FAST

Introduction:

The Focused Assessment with Sonography in Trauma (FAST) has been used by emergency physicians and surgeons for decades to diagnose hemoperitoneum and hemopericardium at the bedside. Many studies have demonstrated a good positive predictive value for the test in the setting of blunt torso trauma.

Focused Questions:

1. Is there fluid in the peritoneal cavity (ie. hemoperitoneum)?

2. Is there a pericardial effusion?

3. Is there fluid in the thorax (ie. hemothorax)?

4. Is there a pneumothorax? (see separate pneumothorax tutorial)

Required Views:

Video Overview:

Required Views:

1. Right Upper Quadrant (Morison’s Pouch)

Probe position Image
PRobe position for right upper quadrant view Right Upper Quadrant- normal ultrasound
Notes
  • Be sure to visualize the diaphragm, the interface between the liver and kidney, and the inferior pole of the kidney
  • Check above the diaphragm for signs of free fluid in the right hemithorax
Abnormal Studies (click to enlarge)
RUQ1RUQ2RUQ3RUQ4

2. Left Upper Quadrant (Perisplenic space)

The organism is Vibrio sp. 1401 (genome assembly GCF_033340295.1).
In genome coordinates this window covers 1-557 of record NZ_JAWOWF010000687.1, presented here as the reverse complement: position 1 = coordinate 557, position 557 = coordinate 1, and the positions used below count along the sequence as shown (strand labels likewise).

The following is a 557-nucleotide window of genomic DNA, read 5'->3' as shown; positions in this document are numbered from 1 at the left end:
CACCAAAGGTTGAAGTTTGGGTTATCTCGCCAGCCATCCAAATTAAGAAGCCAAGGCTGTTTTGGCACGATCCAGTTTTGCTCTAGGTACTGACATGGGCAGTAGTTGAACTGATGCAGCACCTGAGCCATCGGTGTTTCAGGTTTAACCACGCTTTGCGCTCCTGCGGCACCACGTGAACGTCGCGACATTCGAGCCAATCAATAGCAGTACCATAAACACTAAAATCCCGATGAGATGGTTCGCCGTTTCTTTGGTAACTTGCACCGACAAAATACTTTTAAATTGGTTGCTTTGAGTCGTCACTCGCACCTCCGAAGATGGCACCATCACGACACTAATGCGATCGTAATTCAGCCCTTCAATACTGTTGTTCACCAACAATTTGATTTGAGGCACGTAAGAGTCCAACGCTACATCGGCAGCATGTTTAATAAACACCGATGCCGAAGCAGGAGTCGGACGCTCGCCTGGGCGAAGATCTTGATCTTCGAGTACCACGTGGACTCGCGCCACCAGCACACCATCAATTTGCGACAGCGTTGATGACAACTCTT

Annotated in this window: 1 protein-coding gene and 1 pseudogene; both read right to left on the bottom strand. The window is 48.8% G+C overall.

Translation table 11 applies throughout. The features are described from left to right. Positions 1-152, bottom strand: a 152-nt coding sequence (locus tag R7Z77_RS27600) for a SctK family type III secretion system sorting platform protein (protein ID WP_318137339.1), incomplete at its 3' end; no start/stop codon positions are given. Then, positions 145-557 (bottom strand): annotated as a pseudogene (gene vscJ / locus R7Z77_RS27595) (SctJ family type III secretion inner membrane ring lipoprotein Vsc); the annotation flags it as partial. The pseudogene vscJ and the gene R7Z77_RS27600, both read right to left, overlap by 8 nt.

Probe position Image
Probe position for Left Upper Quadrant view LUQ- normal
Notes
  • Be sure to visualize the diaphragm, and the entire spleen
  • Check above the diaphragm for signs of free fluid in the left hemithorax
Abnormal Studies (click to enlarge)
LUQ1

3. Rectovesicular space (Pelvic cul-de-sac)

Probe position Image
Probe position for pelvis US pelvic cul-de-sac- normal
Notes
  • Be sure to visualize the most dependent portion of the bladder, at the interface with the rectum, and prostate or uterus
  • May also be viewed in a longitudinal plane
Abnormal Studies (click to enlarge)
Blad1Blad2

4. Pericardium

Probe position Image
Probe position for subxiphoid cardiac view US subxiphoid- normal
Notes
  • Both the anterior and posterior pericardium should be visualized
  • Parasternal views (see cardiac tutorial) should be attempted if the subxiphoid view is not adequate
Abnormal Studies (click to enlarge)
Subx2